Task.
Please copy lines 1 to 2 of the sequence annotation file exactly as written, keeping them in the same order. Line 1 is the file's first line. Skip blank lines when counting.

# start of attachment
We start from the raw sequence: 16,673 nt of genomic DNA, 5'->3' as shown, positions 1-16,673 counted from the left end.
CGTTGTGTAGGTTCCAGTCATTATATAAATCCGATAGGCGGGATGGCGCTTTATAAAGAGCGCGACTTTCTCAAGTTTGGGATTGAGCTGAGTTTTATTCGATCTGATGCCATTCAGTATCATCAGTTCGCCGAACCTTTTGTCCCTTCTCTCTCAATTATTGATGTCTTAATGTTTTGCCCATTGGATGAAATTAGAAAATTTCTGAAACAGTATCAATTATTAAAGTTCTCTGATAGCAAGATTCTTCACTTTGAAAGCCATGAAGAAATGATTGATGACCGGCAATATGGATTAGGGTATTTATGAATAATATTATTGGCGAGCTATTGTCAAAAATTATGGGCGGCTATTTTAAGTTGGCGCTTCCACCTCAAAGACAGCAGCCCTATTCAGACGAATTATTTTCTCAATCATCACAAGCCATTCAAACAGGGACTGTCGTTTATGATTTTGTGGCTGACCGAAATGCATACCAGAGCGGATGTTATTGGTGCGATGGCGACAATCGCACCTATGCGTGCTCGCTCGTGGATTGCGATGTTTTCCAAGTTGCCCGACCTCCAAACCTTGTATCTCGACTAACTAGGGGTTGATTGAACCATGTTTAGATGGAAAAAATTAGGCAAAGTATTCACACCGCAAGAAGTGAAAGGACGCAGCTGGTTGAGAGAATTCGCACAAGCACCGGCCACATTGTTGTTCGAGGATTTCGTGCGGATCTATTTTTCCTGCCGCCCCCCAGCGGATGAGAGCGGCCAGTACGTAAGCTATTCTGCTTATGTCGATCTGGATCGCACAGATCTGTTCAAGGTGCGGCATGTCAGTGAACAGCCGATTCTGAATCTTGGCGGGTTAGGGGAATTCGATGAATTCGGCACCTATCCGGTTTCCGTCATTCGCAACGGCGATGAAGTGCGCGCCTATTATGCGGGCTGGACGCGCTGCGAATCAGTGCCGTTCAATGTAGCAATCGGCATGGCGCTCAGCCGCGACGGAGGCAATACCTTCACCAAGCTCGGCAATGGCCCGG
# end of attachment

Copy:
We start from the raw sequence: 16,673 nt of genomic DNA, 5'->3' as shown, positions 1-16,673 counted from the left end.
CGTTGTGTAGGTTCCAGTCATTATATAAATCCGATAGGCGGGATGGCGCTTTATAAAGAGCGCGACTTTCTCAAGTTTGGGATTGAGCTGAGTTTTATTCGATCTGATGCCATTCAGTATCATCAGTTCGCCGAACCTTTTGTCCCTTCTCTCTCAATTATTGATGTCTTAATGTTTTGCCCATTGGATGAAATTAGAAAATTTCTGAAACAGTATCAATTATTAAAGTTCTCTGATAGCAAGATTCTTCACTTTGAAAGCCATGAAGAAATGATTGATGACCGGCAATATGGATTAGGGTATTTATGAATAATATTATTGGCGAGCTATTGTCAAAAATTATGGGCGGCTATTTTAAGTTGGCGCTTCCACCTCAAAGACAGCAGCCCTATTCAGACGAATTATTTTCTCAATCATCACAAGCCATTCAAACAGGGACTGTCGTTTATGATTTTGTGGCTGACCGAAATGCATACCAGAGCGGATGTTATTGGTGCGATGGCGACAATCGCACCTATGCGTGCTCGCTCGTGGATTGCGATGTTTTCCAAGTTGCCCGACCTCCAAACCTTGTATCTCGACTAACTAGGGGTTGATTGAACCATGTTTAGATGGAAAAAATTAGGCAAAGTATTCACACCGCAAGAAGTGAAAGGACGCAGCTGGTTGAGAGAATTCGCACAAGCACCGGCCACATTGTTGTTCGAGGATTTCGTGCGGATCTATTTTTCCTGCCGCCCCCCAGCGGATGAGAGCGGCCAGTACGTAAGCTATTCTGCTTATGTCGATCTGGATCGCACAGATCTGTTCAAGGTGCGGCATGTCAGTGAACAGCCGATTCTGAATCTTGGCGGGTTAGGGGAATTCGATGAATTCGGCACCTATCCGGTTTCCGTCATTCGCAACGGCGATGAAGTGCGCGCCTATTATGCGGGCTGGACGCGCTGCGAATCAGTGCCGTTCAATGTAGCAATCGGCATGGCGCTCAGCCGCGACGGAGGCAATACCTTCACCAAGCTCGGCAATGGCCCGG